Finally, although it is certainly Dave Townsend’s presence that will attract concertinists to the CD (just as it is for our reviewing it here), there is no shortage of other wonderful material on it. Two of my favorites: Margaret Knight’s beautiful rendition of ‘Some Folks who have Grown Old’ (she accompanies herself on the harp), from The Village Coquettes (1836), an operetta by Dickens (libretto) and the musician John Hullah, who would become famous for his reforms in music education, and Chris Watson’s performance of ‘The Ivy Green’, on which Dickens collaborated with his brother-in-law; Henry Burnett (words and music, respectively) and which he would use in Pickwick Papers. In addition, we should cite the very informative notes by Tim and Edna Healy.7

In all, Beautiful Jo Records and everyone involved in the production of this valuable CD—and there can be no doubt that Dave Townsend was the driving musical force behind it – deserve a rousing round of applause.


1. Two of my publications in this area deal specifically with the concertina: ‘George Gissing’s Concertina’, Journal of Musicology, 17 (1999), 304-18, and ‘Collins, Count Fosco, and the Concertina’, Wilkie Collins Society Journal, n.s., 2 (1999), 56-60. Thanks to the efforts of Robert Gaskins, both of these are now available online:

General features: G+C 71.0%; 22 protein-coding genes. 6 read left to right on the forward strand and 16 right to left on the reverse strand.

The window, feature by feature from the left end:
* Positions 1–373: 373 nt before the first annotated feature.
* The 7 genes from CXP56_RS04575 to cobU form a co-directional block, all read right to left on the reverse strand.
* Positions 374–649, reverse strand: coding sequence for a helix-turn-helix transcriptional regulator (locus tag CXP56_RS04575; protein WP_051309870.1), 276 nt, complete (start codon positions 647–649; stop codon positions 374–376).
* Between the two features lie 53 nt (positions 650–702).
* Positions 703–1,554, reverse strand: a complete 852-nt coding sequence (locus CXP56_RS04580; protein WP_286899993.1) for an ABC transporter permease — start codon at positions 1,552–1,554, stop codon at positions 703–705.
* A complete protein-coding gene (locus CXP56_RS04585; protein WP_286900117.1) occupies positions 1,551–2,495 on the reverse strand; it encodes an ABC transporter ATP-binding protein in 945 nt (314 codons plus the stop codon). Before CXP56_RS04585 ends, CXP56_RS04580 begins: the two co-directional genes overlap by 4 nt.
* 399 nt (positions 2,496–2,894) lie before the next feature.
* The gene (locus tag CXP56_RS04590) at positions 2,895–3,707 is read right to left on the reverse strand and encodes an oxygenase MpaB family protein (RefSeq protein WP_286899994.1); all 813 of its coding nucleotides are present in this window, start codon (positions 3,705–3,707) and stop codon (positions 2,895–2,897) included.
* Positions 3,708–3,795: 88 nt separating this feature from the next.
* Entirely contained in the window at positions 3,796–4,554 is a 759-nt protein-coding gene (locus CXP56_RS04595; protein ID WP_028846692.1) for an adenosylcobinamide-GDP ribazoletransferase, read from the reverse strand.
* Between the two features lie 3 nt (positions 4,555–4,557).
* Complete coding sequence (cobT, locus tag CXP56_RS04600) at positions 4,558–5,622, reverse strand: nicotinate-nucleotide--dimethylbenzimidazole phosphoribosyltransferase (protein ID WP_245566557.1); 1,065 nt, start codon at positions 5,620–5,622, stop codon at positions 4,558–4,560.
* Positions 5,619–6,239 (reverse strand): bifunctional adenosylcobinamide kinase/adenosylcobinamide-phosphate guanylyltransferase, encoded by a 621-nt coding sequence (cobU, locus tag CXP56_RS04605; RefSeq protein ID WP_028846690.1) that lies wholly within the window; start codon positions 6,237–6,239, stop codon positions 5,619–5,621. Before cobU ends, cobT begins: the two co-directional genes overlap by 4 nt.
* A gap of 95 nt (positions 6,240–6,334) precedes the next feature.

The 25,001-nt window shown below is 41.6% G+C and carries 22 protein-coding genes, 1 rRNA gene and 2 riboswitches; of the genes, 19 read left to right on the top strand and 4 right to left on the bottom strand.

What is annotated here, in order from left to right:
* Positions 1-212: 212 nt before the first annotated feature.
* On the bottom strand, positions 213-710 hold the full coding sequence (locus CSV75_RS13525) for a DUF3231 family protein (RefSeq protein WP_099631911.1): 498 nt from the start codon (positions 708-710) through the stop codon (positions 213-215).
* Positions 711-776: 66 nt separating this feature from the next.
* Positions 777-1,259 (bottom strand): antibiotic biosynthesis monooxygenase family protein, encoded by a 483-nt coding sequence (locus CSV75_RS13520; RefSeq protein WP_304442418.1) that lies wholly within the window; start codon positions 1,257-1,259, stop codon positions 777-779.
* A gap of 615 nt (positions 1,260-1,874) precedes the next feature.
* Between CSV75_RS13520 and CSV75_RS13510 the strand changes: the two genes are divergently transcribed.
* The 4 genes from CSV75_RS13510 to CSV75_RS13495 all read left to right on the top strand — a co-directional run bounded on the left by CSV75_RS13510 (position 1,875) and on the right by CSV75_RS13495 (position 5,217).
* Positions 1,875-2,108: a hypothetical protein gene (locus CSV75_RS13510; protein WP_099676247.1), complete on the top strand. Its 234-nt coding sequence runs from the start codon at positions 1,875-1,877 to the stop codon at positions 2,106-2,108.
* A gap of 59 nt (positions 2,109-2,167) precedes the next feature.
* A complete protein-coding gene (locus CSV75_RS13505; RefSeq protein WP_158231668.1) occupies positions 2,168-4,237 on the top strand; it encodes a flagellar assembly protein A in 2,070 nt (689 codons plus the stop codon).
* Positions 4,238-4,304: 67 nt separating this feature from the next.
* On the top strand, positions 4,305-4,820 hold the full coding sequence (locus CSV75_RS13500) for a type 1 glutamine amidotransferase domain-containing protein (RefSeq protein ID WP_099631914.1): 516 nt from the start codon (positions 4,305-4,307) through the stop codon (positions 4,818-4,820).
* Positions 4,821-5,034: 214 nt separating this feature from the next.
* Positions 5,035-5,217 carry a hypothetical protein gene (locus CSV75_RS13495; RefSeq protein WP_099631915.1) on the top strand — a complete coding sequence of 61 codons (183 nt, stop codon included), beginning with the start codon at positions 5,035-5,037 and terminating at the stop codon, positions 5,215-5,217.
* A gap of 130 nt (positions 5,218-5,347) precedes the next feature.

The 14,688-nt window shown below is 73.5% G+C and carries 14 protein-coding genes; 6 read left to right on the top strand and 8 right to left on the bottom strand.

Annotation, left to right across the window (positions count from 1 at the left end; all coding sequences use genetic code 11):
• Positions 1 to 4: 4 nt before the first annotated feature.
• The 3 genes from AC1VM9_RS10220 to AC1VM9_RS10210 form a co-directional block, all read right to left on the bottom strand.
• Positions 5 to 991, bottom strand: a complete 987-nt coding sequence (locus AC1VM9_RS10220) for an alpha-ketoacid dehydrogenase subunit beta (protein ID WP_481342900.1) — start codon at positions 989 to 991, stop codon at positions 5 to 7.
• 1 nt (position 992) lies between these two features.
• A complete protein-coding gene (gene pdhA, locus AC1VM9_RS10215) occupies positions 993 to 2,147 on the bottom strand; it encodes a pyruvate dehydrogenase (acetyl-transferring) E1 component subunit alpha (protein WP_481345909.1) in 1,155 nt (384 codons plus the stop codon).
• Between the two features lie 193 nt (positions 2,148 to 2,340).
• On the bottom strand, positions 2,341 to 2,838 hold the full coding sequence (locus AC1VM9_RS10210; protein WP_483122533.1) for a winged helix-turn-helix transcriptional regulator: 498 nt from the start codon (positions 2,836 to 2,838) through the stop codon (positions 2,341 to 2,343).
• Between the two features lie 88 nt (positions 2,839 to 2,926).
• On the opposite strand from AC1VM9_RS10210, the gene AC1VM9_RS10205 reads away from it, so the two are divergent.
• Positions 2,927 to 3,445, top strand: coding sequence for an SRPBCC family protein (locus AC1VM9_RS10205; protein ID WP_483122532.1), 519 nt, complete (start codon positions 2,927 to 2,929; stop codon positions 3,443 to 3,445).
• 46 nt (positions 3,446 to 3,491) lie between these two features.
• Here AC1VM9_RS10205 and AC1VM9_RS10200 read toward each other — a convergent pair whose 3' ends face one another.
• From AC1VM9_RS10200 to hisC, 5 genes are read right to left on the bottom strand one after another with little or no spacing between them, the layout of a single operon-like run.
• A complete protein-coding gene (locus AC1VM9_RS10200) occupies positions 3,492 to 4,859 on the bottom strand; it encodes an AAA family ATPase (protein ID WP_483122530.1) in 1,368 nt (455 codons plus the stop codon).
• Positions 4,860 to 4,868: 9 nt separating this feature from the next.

Return to Text

2. It is interesting to note that the full title of Warren’s arrangement is Home! Sweet Home! Sicilian Air; the reference to the ‘Sicilian Air’ is a reminder that Bishop (1786-1855) originally published the tune anonymously under the title ‘Sicilian Air’ in an 1821 collection titled National Airs. He used the song a third time in his ‘operatic drama’ Home, Sweet Home, or The Ranz des Vaches of 1829. On the popularity of the song in the nineteenth century—aided by Jenny Lind making it a staple of her repertory in the 1850s—see Nicholas Temperley, ‘Ballroom and Drawing-Room Music’, in The Athlone History of Music in Britain, 5: The Romantic Age, 1800-1914, ed. N. Temperley (London: The Athlone Press, 1981), 125-26, and Derek B. Scott, The Singing Bourgeois: Songs of the Victorian Drawing Room and Parlour,2nd ed. (Aldershot: Ashgate, 2001), 11-15; for its popularity in the United States, see Richard Crawford, America’s Musical Life: A History (New York: W.W. Norton, 2002), 179; see also, Nicholas Temperley and Bruce Carr, ‘Bishop, Sir Henry (Rowley)’, in The New Grove Dictionary of Music and Musicians, rev. ed., 29 vols., ed. by John Tyrrell and Stanley Sadie (London: Macmillan, 2001), iii, 125-26.